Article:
May 16, 2021. “Rozalie Hirs creates a fanciful labyrinth of sounds, which is still a pleasant place to stay” – a four-star ★★★★ review by Frits van der Waa in de Volkskrant about the streaming portrait concert infinity stairs in the Muziekgebouw aan ‘t IJ, Amsterdam, The Netherlands, last Ascension Day (13 May 2021). Read the entire Dutch review here. Below is the English translation of the text.
Rozalie Hirs creates a fanciful labyrinth of sounds, which is still a pleasant place to stay
Frits van der Waa
May 16, 2021, 16:59
“The music of Rozalie Hirs cannot be easily categorized, but it certainly does possess its own sound world. It’s not easy music either, although it does take you by the hand as a listener. Which certainly applies to Infinity Stairs, a sort of composer’s portrait that went online on Friday in the Up Close series of the Amsterdam Muziekgebouw aan ‘t IJ (YouTube link).
Hirs, not just a composer, but also a poet, precedes each of the four compositions by reading a poem from her cycle ‘Say love’ (Dutch: ‘Zeg Liefde’). These are clear, yet evocative, texts in which mythical references, humor, and philosophy go hand in hand.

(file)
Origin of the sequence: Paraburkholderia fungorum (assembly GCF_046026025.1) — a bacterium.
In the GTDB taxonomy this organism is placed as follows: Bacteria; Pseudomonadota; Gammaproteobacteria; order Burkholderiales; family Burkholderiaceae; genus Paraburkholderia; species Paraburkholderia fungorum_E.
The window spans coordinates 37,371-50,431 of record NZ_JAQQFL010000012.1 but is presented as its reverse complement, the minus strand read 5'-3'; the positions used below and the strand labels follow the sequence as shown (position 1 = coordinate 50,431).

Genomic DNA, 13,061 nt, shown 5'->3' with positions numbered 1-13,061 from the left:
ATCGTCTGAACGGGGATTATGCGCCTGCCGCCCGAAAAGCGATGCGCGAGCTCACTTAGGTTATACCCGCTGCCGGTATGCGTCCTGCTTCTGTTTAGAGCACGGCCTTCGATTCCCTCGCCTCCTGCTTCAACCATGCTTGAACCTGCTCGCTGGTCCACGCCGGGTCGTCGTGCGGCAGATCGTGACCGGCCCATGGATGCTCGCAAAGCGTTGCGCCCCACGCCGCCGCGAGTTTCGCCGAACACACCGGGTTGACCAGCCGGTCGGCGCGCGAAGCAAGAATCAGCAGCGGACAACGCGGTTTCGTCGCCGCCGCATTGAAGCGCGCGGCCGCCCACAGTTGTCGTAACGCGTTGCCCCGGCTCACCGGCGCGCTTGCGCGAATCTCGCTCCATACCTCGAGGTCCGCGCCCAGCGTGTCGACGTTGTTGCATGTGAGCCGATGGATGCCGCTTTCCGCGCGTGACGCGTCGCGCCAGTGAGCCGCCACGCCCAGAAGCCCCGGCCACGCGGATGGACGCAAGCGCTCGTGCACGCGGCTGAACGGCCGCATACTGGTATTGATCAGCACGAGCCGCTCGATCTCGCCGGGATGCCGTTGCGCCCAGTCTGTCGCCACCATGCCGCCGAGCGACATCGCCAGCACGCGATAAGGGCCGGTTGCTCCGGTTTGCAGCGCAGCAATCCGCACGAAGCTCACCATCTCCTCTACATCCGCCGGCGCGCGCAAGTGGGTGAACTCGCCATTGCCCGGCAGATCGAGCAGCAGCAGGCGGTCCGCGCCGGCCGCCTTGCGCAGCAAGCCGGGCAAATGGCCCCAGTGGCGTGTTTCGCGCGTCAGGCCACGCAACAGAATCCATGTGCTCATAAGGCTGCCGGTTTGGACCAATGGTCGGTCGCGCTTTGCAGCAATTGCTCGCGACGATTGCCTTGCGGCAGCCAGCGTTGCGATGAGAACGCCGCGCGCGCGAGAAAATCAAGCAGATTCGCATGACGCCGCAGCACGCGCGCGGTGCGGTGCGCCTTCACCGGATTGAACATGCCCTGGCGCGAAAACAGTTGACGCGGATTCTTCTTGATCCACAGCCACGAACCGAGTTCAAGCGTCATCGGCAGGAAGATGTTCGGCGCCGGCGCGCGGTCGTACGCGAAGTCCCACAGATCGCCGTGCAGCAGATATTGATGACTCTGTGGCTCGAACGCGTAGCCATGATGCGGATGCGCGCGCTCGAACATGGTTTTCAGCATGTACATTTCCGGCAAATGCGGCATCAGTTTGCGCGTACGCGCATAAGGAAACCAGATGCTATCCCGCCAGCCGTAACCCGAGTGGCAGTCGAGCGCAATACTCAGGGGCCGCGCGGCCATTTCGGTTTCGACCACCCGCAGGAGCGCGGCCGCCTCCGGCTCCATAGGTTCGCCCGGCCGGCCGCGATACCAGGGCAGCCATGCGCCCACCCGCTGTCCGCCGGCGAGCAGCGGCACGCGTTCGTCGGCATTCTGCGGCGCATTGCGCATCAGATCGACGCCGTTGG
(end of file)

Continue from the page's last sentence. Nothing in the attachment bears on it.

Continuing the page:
Hirs’ poetry is more accessible than her somewhat hermetic tonal language. Here, this hermeticism is unlocked by bass clarinetist Fie Schouten, flautist Marieke Franssen, and electric guitarist Wiek Hijmans. They each perform a solo composition, after which the three pieces are superimposed to form the total composition Infinity Stairs. Each work is accompanied by an electronic soundtrack, in which subtly intertwined electronic tones gradually slide up and down. This provides a backdrop for the distinctly rhythms and melody lines of the solos, but it it also serves as an alienating effect.
Of the aforementioned three solos, article 6 [waves] is the most captivating, mainly due to the fact that the electric guitar is such a versatile instrument. Yet, especially in the pieces together, the music composition gets to be really exciting. The rhythm is still elusive, but, in addition, now a fascinating discourse unfolds in which the three musicians share common anchor points, rise and fall in sound clouds, coincide in dim harmonies and separate again. In this way, Hirs creates a fanciful labyrinth of sounds, which is still a pleasant place to stay.”